“What New England is, is a state of mind, a place where dry humor and perpetual disappointment blend to produce an ironic pessimism that folks from away find most perplexing.” – William Lange

Arkansas. California. Pennsylvania. New Mexico. North Carolina. Florida. Oregon. Tennessee. Connecticut.  I’ve lived a lot of places in the 35 years I’ve been on this earth, but I have to say nothing prepared me for the “uniqueness” that is New England. Whether that’s a good thing is still a topic of debate. 

Until April 2015, I’d never experienced any state on the East Coast further north than North Carolina. I knew I was in for quite a surprise, but the extent of that surprise made me gasp.

I decided to point out some of the many things I’ve noticed about my new home over the past year. Tell me if you agree or disagree 😂😜

  • Massachusetts drivers are understandably referred to as Massholes
  • Freeways are highways (even though the sign says interstate)
  • Every mile of every highway is a “memorial highway” to honor someone or something you’ve probably never heard of 
  • Sub sandwiches are grinders (even though they contain no ground meat)
  • There is not one street in the entire area that is a proper intersection (everything is angled)
  • There are no red light cameras so everyone treats a red light as a green light 
  • It’s pronounced “calf” instead of cafe 
  • A liquor store is called a package store 
  • Dairy Queen closes during the winter time because apparently people don’t want ice cream for months at a time 
  • People consider 35 degrees to be warm 
  • Chain pizza stores are terrible even though no one has ever actually tried the pizza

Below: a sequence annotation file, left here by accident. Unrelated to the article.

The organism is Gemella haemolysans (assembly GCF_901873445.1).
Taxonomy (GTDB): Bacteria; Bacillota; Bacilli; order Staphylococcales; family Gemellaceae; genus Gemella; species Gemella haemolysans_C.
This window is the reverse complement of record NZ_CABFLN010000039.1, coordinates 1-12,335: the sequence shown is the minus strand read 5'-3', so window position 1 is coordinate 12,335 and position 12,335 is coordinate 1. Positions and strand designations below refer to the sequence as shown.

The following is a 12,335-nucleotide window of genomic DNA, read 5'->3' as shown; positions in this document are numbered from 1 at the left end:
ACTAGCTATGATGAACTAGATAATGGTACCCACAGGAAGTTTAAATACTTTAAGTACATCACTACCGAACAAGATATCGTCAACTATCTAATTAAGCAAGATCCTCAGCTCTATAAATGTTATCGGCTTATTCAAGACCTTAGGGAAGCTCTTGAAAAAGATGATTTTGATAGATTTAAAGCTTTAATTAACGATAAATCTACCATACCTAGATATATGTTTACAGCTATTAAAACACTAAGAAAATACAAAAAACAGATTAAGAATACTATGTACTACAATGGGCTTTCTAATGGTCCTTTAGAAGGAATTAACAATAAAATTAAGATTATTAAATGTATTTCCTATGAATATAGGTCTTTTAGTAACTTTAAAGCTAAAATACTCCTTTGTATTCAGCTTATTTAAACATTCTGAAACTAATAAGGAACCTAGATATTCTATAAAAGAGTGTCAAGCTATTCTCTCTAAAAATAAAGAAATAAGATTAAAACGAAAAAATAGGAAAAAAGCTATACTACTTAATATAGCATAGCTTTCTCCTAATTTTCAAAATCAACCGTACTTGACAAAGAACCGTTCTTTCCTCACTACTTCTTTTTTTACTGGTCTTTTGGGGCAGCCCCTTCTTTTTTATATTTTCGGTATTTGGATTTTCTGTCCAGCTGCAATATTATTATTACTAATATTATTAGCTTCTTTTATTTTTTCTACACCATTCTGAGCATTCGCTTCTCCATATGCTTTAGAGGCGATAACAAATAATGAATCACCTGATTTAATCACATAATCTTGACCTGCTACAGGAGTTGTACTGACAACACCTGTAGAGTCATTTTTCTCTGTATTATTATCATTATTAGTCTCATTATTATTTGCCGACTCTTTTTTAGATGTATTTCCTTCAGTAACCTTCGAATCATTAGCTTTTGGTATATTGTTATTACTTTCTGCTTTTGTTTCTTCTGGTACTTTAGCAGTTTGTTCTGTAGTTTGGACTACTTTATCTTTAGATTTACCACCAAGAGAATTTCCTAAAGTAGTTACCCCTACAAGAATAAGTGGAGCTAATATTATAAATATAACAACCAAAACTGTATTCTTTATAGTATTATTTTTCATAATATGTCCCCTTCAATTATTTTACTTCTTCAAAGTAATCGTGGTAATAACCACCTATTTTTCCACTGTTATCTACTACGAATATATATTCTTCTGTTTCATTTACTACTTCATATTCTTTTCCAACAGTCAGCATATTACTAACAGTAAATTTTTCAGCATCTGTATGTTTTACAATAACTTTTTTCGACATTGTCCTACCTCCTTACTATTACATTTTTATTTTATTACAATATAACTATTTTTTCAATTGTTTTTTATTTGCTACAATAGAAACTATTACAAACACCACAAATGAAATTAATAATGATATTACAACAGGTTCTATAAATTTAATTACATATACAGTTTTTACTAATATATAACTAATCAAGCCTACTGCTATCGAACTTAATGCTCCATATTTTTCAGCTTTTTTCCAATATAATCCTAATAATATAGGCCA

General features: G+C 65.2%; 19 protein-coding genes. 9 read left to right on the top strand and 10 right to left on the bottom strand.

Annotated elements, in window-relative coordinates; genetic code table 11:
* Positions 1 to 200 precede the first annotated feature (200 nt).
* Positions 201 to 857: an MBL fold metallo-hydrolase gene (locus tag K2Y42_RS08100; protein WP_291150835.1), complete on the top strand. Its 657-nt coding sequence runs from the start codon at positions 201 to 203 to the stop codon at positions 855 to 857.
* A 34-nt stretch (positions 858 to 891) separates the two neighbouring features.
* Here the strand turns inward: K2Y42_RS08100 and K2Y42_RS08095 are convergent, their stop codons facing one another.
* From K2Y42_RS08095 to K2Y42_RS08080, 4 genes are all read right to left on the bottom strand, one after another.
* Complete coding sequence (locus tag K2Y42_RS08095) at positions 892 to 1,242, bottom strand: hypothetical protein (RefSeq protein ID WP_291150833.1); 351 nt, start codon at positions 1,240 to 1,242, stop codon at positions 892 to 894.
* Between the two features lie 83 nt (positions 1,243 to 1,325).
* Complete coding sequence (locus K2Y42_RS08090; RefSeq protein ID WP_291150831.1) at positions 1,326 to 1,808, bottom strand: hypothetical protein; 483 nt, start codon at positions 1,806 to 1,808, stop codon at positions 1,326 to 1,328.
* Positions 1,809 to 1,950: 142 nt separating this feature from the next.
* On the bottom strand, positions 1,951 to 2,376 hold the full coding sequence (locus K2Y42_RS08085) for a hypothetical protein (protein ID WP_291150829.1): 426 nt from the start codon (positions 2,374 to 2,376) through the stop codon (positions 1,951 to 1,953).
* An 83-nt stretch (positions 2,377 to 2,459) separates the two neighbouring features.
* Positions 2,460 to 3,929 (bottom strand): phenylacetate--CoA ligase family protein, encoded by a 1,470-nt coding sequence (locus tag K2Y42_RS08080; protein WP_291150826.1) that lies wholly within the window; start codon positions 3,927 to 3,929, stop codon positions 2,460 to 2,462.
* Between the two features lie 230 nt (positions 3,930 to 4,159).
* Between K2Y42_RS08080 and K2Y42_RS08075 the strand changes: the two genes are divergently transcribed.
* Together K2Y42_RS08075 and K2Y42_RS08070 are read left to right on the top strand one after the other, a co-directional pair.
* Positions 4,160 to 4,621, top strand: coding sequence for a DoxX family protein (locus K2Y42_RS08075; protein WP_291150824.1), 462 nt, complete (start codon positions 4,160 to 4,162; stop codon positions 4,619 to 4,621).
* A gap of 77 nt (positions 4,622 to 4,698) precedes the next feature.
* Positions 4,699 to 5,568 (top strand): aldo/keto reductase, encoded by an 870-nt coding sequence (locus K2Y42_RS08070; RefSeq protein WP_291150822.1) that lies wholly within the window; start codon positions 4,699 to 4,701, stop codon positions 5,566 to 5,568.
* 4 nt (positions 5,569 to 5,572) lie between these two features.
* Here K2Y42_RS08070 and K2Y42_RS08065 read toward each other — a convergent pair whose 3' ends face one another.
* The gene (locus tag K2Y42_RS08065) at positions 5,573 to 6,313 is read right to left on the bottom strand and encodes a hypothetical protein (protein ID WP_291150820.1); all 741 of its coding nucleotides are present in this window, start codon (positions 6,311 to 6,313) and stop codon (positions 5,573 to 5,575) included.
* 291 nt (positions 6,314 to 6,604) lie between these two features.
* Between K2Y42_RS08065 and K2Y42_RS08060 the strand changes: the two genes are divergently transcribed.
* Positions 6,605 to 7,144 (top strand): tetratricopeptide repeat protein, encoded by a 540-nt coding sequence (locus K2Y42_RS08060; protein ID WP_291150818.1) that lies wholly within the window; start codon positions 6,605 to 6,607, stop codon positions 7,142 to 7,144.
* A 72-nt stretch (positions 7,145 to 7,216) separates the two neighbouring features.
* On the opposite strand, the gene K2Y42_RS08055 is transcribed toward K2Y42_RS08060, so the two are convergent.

• Potholes are a way of life and will eat anything smaller than an SUV 
  • Drivers don’t understand the white lines marking crosswalks so they slowly drive over them waiting for the light to turn green 
  • Pharmacies are called drug stores even though the signage specifically says pharmacy 
  • Starbucks is replaced by a Dunkin Donuts every 1/2 mile 
  • People can drive just fine in 15 feet of snow, but rain baffles them and has a higher percentage of you dying 
  • Mail carriers (probably called something else here haha) will not leave your mail in the mailbox if there is a car even slightly blocking their access to the mailbox – because it makes no sense to just walk their lazy ass 2 feet to the mailbox 
  • No one understands the concept of a reusable shopping bag even though they’re sold in the store where they’re being used 
  • People here don’t walk anywhere 
  • When you push the crosswalk button, it stops all four directions so people can walk more quickly across several lanes. Some pedestrians will simply cross diagonally in the middle of the street to save time 
  • Attempting to cross the street while in a shopping plaza is sort of like a game of Frogger since drivers don’t understand they have to yield to you 

I know you may have read my bullet points and thought ‘why does he focus so much on drivers?’. It’s because New England is notorious for consistently having some of the worst traffic in America, so I’ve had plenty of time to notice everything while I’m sitting in my car, waiting to get home.  

You may also be thinking ‘why does he have so many issues with New England?’ I’ve thought about this over the last year, and I think it started when I moved into our home. The gas was turned on for less than 24 hours and then I received this notice. 


In all fairness, I did get to mark several things off my bucket list, including visiting New York City and Boston for the first time. 

I think if anything positive came out of my move to Connecticut, it’s the fact that I’ve been forced to dig deep inside and figure out what I want from life and who I want to be. I’ve done things I would NEVER have done anywhere else like getting a tattoo and finally committing to a college degree. I also moved here for a career advancement opportunity I wouldn’t have gotten if I hadn’t moved here.

I also made amazing friends who have proven to be my rocks when things have gotten tough. I don’t know what I’d do without them in my life. And yes, Jill, I mean you.  


Morale of the story: life is like a box of chocolates…

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